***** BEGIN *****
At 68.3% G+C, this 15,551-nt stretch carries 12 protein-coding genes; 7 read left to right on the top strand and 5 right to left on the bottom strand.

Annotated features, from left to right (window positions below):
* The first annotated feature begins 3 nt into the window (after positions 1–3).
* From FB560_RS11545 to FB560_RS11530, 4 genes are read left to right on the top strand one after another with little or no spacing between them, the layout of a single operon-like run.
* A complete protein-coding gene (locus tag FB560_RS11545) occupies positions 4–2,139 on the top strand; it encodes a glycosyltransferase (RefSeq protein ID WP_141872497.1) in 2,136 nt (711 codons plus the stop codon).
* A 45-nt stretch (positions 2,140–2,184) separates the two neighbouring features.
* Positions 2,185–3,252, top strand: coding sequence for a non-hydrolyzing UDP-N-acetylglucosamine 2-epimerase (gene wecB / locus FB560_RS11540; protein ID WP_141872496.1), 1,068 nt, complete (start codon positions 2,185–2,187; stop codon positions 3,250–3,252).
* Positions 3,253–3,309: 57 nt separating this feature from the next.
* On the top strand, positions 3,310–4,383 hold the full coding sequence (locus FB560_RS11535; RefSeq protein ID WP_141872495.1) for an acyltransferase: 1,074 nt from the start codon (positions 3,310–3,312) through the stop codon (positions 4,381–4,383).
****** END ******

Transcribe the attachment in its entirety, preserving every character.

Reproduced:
At 68.3% G+C, this 15,551-nt stretch carries 12 protein-coding genes; 7 read left to right on the top strand and 5 right to left on the bottom strand.

Annotated features, from left to right (window positions below):
* The first annotated feature begins 3 nt into the window (after positions 1–3).
* From FB560_RS11545 to FB560_RS11530, 4 genes are read left to right on the top strand one after another with little or no spacing between them, the layout of a single operon-like run.
* A complete protein-coding gene (locus tag FB560_RS11545) occupies positions 4–2,139 on the top strand; it encodes a glycosyltransferase (RefSeq protein ID WP_141872497.1) in 2,136 nt (711 codons plus the stop codon).
* A 45-nt stretch (positions 2,140–2,184) separates the two neighbouring features.
* Positions 2,185–3,252, top strand: coding sequence for a non-hydrolyzing UDP-N-acetylglucosamine 2-epimerase (gene wecB / locus FB560_RS11540; protein ID WP_141872496.1), 1,068 nt, complete (start codon positions 2,185–2,187; stop codon positions 3,250–3,252).
* Positions 3,253–3,309: 57 nt separating this feature from the next.
* On the top strand, positions 3,310–4,383 hold the full coding sequence (locus FB560_RS11535; RefSeq protein ID WP_141872495.1) for an acyltransferase: 1,074 nt from the start codon (positions 3,310–3,312) through the stop codon (positions 4,381–4,383).